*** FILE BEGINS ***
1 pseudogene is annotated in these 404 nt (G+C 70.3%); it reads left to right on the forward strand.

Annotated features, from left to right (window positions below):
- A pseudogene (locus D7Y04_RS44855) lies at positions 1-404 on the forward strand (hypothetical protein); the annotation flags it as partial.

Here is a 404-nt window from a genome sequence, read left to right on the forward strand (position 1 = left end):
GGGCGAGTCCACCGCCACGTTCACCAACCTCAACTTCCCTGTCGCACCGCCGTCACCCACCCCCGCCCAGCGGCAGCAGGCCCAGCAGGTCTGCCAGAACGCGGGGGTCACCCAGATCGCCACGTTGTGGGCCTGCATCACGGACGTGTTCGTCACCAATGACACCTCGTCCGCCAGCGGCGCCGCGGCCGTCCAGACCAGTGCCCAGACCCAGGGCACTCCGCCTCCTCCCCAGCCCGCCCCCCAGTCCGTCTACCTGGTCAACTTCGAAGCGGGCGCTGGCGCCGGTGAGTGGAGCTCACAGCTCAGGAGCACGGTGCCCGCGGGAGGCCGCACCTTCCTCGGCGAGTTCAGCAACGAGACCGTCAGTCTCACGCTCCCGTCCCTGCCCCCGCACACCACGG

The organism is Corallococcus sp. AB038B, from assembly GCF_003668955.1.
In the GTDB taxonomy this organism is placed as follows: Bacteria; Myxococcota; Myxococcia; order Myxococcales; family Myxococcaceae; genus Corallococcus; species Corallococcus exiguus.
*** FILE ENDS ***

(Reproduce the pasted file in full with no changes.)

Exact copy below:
1 pseudogene is annotated in these 404 nt (G+C 70.3%); it reads left to right on the forward strand.

Annotated features, from left to right (window positions below):
- A pseudogene (locus D7Y04_RS44855) lies at positions 1-404 on the forward strand (hypothetical protein); the annotation flags it as partial.

Here is a 404-nt window from a genome sequence, read left to right on the forward strand (position 1 = left end):
GGGCGAGTCCACCGCCACGTTCACCAACCTCAACTTCCCTGTCGCACCGCCGTCACCCACCCCCGCCCAGCGGCAGCAGGCCCAGCAGGTCTGCCAGAACGCGGGGGTCACCCAGATCGCCACGTTGTGGGCCTGCATCACGGACGTGTTCGTCACCAATGACACCTCGTCCGCCAGCGGCGCCGCGGCCGTCCAGACCAGTGCCCAGACCCAGGGCACTCCGCCTCCTCCCCAGCCCGCCCCCCAGTCCGTCTACCTGGTCAACTTCGAAGCGGGCGCTGGCGCCGGTGAGTGGAGCTCACAGCTCAGGAGCACGGTGCCCGCGGGAGGCCGCACCTTCCTCGGCGAGTTCAGCAACGAGACCGTCAGTCTCACGCTCCCGTCCCTGCCCCCGCACACCACGG

The organism is Corallococcus sp. AB038B, from assembly GCF_003668955.1.
In the GTDB taxonomy this organism is placed as follows: Bacteria; Myxococcota; Myxococcia; order Myxococcales; family Myxococcaceae; genus Corallococcus; species Corallococcus exiguus.